A most amusing article this morning, kudos. To me what's so strange is that I was able to vote in Los Angeles several weeks before the election took place. The county has been testing out a system of touch-screens to replace standard paper ballots and as part of the test several voting stations were set up in various county offices as of Oct. 16th. Always the early adopter type-A prick, I decided to give it a shot myself to see how badly screwed up new whole system would be. Imagine my surprise when I found equipment that was easy to use, careful to check on mistakes ["Are you sure you want to vote for XXXX?" would appear each time before I could move on to the next item], impossible to vote for more than one candidate for the same office and overall a reasonably pleasant experience. The only limitations would seem to be the expense [$25K per booth. Ouch.], questions of how effective it would be once scaled up for all county polling centers and the remote possibility that Bill Gates would use his influence to stick his name in as a write-in candidate [though with typical Mickeysloth accuracy, get himself elected dogcatcher instead of president], but it is obvious that with a system like this in place, mistakes of the sort being argued over in Florida at the present hour would have been instantly avoided. Not to mention that the count would be over immediately and we could all get back to much more amusing events... [please see: this]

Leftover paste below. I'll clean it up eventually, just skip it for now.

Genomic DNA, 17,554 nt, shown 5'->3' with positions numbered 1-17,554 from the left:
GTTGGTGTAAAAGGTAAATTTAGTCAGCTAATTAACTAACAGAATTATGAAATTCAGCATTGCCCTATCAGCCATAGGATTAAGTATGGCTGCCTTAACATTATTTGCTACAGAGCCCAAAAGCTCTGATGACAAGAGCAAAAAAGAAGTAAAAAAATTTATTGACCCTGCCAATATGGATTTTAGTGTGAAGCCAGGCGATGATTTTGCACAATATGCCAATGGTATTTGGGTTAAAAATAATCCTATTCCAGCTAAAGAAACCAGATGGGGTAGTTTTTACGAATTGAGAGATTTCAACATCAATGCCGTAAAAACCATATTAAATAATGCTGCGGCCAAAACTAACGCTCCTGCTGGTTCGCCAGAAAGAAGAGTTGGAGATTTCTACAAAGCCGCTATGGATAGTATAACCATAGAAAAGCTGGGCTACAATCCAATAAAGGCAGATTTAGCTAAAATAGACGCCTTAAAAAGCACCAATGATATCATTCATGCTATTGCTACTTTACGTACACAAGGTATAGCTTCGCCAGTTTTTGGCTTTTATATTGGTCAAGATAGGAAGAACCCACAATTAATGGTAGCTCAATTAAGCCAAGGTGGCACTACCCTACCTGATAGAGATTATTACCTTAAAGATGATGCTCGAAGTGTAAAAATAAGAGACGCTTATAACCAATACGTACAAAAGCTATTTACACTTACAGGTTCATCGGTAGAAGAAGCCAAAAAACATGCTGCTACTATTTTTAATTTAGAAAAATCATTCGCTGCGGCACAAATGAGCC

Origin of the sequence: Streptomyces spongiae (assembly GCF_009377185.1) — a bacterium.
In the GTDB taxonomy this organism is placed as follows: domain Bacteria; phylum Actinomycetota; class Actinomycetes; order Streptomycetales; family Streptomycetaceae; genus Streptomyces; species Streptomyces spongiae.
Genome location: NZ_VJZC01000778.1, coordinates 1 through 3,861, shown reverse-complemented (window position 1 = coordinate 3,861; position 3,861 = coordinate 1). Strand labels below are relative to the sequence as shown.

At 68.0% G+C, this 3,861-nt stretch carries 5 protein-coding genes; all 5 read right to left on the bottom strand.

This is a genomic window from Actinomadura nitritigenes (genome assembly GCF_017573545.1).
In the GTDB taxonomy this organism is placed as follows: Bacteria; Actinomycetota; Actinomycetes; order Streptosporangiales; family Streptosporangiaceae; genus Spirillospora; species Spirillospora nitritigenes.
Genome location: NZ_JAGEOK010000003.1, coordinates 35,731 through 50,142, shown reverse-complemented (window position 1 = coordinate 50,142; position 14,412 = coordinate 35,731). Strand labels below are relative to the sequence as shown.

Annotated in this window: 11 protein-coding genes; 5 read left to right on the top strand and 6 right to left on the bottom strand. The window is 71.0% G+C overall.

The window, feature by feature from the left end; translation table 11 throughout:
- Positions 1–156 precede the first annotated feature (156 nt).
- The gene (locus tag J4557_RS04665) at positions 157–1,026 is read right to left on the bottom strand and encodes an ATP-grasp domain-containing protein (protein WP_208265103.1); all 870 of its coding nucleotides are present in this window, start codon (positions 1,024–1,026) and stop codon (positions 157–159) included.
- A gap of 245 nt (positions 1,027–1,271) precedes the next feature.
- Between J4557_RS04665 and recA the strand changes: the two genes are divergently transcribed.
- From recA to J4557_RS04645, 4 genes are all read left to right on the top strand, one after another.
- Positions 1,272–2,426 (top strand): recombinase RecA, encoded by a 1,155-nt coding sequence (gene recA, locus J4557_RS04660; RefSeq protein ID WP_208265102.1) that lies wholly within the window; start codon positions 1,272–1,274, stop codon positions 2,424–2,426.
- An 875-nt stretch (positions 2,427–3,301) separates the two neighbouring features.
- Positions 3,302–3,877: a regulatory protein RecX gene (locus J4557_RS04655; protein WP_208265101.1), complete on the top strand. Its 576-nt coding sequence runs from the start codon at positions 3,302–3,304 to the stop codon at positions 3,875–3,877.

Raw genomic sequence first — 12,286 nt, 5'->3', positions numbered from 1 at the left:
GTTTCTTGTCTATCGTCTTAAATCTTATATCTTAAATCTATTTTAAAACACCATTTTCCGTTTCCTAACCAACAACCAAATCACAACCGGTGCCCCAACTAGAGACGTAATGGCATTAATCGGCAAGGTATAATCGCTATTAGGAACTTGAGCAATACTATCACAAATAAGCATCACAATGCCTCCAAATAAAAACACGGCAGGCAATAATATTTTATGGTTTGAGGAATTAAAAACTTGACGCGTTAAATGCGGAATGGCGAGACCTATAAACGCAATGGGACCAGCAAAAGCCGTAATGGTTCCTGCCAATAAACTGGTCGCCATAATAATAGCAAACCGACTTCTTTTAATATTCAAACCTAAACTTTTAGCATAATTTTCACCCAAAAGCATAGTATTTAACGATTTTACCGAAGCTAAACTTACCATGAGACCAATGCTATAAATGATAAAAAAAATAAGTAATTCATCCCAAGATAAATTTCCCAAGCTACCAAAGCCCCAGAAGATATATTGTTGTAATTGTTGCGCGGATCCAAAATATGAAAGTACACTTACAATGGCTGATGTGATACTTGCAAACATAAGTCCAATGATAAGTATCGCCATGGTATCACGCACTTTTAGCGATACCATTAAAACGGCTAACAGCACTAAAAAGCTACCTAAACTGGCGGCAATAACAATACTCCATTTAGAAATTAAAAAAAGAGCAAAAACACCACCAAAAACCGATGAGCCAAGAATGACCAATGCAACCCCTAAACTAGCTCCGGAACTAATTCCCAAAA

[Don't blame me, I voted for Nader.]
Actually, they had something like this in certain polling stations in Palm Beach County. But the systems were very prone to error and repeatedly issued an option screen that said "Abort Ignore Retry," which some believe may have led to higher-than-statistically-probable votes for the Planned Parenthood candidate, the Know-Nothing candidate, and Bill Clinton. As for us getting back to more amusing events, we find it hard to believe that Americans are in a panic about this situation and can't wait for it to end. No, on the contrary we think that Americans will feel a great sense of let-down, not to mention emptiness, once the situation is resolved.
Thanks for sending in the LA results! We heard no one there voted, except for Warren Beatty. You prove this wrong!
Slotcar Hatebath and Roger O. Thornhill